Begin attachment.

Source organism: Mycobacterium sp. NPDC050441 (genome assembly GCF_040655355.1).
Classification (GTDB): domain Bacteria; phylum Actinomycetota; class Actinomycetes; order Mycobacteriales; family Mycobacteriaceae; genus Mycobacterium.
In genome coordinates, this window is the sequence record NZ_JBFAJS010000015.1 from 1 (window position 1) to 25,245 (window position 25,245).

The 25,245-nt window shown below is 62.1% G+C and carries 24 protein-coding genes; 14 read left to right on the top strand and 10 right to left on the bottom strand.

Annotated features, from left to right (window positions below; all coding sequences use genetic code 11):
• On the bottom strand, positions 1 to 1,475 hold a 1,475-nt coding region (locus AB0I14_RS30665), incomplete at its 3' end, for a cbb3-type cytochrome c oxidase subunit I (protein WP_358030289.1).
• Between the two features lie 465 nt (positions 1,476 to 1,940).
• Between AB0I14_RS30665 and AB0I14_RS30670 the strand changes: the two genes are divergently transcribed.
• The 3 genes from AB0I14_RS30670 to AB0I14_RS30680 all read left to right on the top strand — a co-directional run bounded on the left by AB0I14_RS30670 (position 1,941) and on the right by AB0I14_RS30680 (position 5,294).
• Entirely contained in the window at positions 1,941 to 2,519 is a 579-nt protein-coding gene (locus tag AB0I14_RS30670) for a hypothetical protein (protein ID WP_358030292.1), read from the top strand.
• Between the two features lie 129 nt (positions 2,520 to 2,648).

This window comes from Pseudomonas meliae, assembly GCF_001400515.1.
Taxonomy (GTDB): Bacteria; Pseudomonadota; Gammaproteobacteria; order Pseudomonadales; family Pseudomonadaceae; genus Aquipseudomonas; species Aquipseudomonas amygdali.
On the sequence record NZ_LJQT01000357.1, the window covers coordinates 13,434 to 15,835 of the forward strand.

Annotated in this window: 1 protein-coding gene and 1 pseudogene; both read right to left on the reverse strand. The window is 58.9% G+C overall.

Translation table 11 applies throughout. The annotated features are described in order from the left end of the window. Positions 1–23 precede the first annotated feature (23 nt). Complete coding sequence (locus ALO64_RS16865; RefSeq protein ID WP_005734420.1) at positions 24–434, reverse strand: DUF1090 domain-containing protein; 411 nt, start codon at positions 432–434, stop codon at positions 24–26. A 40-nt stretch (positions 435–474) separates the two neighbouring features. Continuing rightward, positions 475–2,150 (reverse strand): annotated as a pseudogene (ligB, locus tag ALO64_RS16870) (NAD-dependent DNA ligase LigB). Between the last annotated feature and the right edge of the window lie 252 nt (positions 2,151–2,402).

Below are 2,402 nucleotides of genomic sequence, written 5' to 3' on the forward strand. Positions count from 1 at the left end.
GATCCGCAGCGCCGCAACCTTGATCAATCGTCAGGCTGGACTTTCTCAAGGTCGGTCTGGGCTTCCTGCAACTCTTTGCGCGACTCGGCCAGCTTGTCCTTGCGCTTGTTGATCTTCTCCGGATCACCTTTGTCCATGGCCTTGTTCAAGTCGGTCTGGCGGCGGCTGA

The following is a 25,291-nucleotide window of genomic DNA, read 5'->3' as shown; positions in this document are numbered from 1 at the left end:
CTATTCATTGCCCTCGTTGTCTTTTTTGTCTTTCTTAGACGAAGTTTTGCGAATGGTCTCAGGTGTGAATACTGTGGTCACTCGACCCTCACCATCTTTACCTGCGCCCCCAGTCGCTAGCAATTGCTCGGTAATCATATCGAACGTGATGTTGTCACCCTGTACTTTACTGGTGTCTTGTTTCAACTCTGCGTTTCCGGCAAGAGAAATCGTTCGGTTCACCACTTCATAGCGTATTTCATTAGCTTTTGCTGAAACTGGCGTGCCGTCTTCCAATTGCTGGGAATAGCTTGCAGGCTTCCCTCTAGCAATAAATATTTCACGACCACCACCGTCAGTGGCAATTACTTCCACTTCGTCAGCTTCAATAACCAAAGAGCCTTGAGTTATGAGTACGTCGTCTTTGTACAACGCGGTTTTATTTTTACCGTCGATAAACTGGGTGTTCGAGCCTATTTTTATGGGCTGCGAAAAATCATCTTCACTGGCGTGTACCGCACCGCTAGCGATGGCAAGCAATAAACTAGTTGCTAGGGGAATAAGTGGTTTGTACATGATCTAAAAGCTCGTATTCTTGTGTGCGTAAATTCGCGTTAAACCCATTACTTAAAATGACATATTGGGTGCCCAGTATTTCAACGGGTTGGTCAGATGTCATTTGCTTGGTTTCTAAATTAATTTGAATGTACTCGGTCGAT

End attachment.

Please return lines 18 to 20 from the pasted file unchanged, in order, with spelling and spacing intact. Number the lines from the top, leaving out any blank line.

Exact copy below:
GATCCGCAGCGCCGCAACCTTGATCAATCGTCAGGCTGGACTTTCTCAAGGTCGGTCTGGGCTTCCTGCAACTCTTTGCGCGACTCGGCCAGCTTGTCCTTGCGCTTGTTGATCTTCTCCGGATCACCTTTGTCCATGGCCTTGTTCAAGTCGGTCTGGCGGCGGCTGA

The following is a 25,291-nucleotide window of genomic DNA, read 5'->3' as shown; positions in this document are numbered from 1 at the left end:
CTATTCATTGCCCTCGTTGTCTTTTTTGTCTTTCTTAGACGAAGTTTTGCGAATGGTCTCAGGTGTGAATACTGTGGTCACTCGACCCTCACCATCTTTACCTGCGCCCCCAGTCGCTAGCAATTGCTCGGTAATCATATCGAACGTGATGTTGTCACCCTGTACTTTACTGGTGTCTTGTTTCAACTCTGCGTTTCCGGCAAGAGAAATCGTTCGGTTCACCACTTCATAGCGTATTTCATTAGCTTTTGCTGAAACTGGCGTGCCGTCTTCCAATTGCTGGGAATAGCTTGCAGGCTTCCCTCTAGCAATAAATATTTCACGACCACCACCGTCAGTGGCAATTACTTCCACTTCGTCAGCTTCAATAACCAAAGAGCCTTGAGTTATGAGTACGTCGTCTTTGTACAACGCGGTTTTATTTTTACCGTCGATAAACTGGGTGTTCGAGCCTATTTTTATGGGCTGCGAAAAATCATCTTCACTGGCGTGTACCGCACCGCTAGCGATGGCAAGCAATAAACTAGTTGCTAGGGGAATAAGTGGTTTGTACATGATCTAAAAGCTCGTATTCTTGTGTGCGTAAATTCGCGTTAAACCCATTACTTAAAATGACATATTGGGTGCCCAGTATTTCAACGGGTTGGTCAGATGTCATTTGCTTGGTTTCTAAATTAATTTGAATGTACTCGGTCGAT